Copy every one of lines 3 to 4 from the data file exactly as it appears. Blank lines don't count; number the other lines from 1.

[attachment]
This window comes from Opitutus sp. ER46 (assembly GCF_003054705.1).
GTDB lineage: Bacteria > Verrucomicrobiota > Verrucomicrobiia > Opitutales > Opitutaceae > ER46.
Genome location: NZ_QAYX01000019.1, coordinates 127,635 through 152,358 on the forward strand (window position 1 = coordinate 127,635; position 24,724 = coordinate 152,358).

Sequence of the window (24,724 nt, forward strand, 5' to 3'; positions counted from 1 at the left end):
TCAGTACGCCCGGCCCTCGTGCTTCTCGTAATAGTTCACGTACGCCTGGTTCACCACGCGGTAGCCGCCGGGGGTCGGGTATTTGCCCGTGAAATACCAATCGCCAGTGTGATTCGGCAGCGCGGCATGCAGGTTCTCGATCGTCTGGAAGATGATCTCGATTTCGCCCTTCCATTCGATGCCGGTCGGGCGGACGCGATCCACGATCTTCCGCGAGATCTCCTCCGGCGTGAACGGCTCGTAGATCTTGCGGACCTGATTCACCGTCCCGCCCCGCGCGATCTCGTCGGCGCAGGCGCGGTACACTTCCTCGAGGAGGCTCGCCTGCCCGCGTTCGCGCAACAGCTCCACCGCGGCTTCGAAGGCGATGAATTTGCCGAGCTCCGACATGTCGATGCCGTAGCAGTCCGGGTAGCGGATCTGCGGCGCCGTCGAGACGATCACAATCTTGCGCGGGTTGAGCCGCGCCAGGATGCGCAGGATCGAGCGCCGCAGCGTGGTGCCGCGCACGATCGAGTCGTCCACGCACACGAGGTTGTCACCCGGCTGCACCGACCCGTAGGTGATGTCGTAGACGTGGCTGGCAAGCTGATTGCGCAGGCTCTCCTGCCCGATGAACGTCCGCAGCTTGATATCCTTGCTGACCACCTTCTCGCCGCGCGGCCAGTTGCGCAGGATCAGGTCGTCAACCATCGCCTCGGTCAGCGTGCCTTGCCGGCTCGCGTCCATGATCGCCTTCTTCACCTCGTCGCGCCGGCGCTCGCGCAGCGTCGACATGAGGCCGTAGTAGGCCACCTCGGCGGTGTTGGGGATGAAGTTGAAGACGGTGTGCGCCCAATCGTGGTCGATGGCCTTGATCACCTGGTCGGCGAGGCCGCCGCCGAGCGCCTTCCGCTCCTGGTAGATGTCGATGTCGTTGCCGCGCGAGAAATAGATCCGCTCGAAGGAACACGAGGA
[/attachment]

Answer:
Genome location: NZ_QAYX01000019.1, coordinates 127,635 through 152,358 on the forward strand (window position 1 = coordinate 127,635; position 24,724 = coordinate 152,358).

Sequence of the window (24,724 nt, forward strand, 5' to 3'; positions counted from 1 at the left end):